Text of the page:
Myasthenia gravis is one of the most treatable neuromuscular disorders. The choice of treatment depends on several factors including

  •  age, overall health,
  • severity of disease, 
  • rate of disease progression.

Physicians now estimate that if myasthenia gravis is treated the mortaility rate is zero. Most sufferers of the disease are able to lead active lifes and manage their symptoms. In myasthenia gravis there are few AChR sites on the muscle and therefore the ACh is broken down before it can fully stimulate the muscle resulting in muscle weakness.


Acetylcholinesterase inhibitors

Acetylcholinesterase inhibitors are typically the first line treatment of Myasthenia Gravis. These medications increase the level of acetylcholine available at the neuromuscular junction by impairing the breakdown of acetylcholine at the synaptic cleft.


Prostigmin (neostigmine bromide), an anticholinesterase agent, is available for oral administration in 15 mg tablets.



Pyridostigmine inhibits acetylcholinesterase in the synaptic cleft, thus slowing down the hydrolysis of acetylcholine.  The effects of pyridostigmine may be noticed 15 to 30 minutes after taking a dose. The typical starting dose is 30 mg three times a day the beneficial effects last for 3 to 4 hours. For some patients the effects of the symptoms disappear with pyridostigmine alone, however most require additional treatments, which vary for each patient.



Surgical removal of the thymus is usually recommended in patients who have a thymoma. A Thymectomy may also be beneficial in patients who develop the disease under 45 years of age, this is because in these patients the thymus is one of the places where the antibodies against the AChR are made. Following a thymectomy improvement of symptoms may become apparent after the first year usually however it can take upto three years. If the patient recovers or improves significantly following the operation they may not require additional therapy however in many cases patients need further treatment.



Image displays a tube of Pills which are meant to represent steroids


Patients who do not respond to thymectomy, or do not undergo a thymectomy, are often treated with steroids. Patients usually are started on a low dose of steroids, which is gradually increased over the following two weeks to reach the full dose. Once the symptoms are controlled, the dose of steroids is gradually reduced this is to find the minimum dose at which the symptoms remain under control. Patients are then maintained on that dose - as the most sutiable for that individual. There are several side effects associated with steroids e.g. Osteoporosis however additional medication can be given to help prevent these side effects.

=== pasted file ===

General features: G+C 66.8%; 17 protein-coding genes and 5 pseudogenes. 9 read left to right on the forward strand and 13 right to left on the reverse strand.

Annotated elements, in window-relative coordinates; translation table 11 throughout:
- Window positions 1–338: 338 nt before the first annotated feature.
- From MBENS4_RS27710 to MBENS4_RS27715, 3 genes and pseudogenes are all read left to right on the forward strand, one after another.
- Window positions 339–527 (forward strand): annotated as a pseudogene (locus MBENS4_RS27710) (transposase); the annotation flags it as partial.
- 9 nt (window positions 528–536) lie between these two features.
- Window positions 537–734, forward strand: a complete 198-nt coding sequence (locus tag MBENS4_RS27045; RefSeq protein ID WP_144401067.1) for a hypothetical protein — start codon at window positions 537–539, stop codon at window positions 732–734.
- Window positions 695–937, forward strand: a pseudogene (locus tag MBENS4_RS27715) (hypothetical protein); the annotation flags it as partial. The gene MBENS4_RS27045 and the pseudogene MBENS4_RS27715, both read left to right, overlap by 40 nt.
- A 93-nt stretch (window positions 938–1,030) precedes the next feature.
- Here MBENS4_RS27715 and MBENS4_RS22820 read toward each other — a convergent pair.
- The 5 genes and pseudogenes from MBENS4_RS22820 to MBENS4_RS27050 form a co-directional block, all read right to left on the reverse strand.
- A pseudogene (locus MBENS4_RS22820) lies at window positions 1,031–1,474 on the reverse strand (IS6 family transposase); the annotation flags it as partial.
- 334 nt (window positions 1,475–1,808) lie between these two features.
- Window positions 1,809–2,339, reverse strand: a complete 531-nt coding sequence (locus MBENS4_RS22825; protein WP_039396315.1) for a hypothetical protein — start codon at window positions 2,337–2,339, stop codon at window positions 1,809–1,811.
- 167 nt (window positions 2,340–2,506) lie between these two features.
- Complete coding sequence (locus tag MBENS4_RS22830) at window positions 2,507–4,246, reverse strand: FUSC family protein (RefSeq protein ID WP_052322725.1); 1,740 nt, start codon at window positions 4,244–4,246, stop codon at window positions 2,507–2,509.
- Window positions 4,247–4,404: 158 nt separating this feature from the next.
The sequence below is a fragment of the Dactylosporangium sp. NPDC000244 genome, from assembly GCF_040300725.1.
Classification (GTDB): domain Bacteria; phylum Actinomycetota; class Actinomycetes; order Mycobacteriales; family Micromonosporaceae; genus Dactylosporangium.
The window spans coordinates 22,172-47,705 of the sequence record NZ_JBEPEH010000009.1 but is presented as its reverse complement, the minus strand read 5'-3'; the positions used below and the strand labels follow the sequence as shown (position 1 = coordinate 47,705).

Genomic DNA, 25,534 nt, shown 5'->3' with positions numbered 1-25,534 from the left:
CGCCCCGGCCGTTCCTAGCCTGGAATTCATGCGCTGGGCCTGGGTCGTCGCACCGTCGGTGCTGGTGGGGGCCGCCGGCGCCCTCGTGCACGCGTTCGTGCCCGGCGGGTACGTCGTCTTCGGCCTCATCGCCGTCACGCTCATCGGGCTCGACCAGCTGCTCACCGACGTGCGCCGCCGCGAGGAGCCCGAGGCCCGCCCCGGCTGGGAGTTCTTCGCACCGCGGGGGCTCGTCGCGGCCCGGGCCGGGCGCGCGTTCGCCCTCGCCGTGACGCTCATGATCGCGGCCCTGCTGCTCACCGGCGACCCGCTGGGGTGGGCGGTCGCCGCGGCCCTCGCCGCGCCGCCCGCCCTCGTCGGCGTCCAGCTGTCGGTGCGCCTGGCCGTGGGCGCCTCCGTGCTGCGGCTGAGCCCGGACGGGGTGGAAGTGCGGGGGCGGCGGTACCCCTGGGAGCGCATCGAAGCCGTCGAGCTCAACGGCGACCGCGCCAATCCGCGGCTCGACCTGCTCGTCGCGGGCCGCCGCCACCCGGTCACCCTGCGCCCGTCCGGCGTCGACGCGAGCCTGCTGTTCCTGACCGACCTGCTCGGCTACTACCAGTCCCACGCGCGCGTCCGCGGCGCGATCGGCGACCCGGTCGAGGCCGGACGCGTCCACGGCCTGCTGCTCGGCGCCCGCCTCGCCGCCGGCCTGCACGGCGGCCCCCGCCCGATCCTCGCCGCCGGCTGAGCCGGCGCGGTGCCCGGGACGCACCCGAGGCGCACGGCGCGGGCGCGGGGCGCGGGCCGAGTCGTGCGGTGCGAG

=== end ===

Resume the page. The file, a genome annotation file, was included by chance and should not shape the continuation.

• E.g. Prednisolone


Plasmapheresis and immunoglobulin therapy

This method of treatment if only used if the muscle weakness caused by myasthenia gravis becomes so severe that it causes problems in breathing or swallowing. Both methods of treatment are not used for long term treatment as there results only last for a period of a few weeks. However they both significantly improve the patients symptoms during that period of time.


The blood of the individual is routed through a machine which removes the plasma- it is this plasma that contains the harmful antibodies, the individuals antibodies, the plasma is replaced with antibody free plasma reducing the autoimmune response. 

Immunoglobulin therapy 

The individual who is suffering from myasthenia gravis is injected with normal functioning antibodies- ones which wont attack the patients AChR.

This video is courtesy of Root atlas under the creative commons license

The image courtesy of Tom Varco under the creative commons license

A-P Xray of Thyroma courtesy of Wikicommon under creative commons license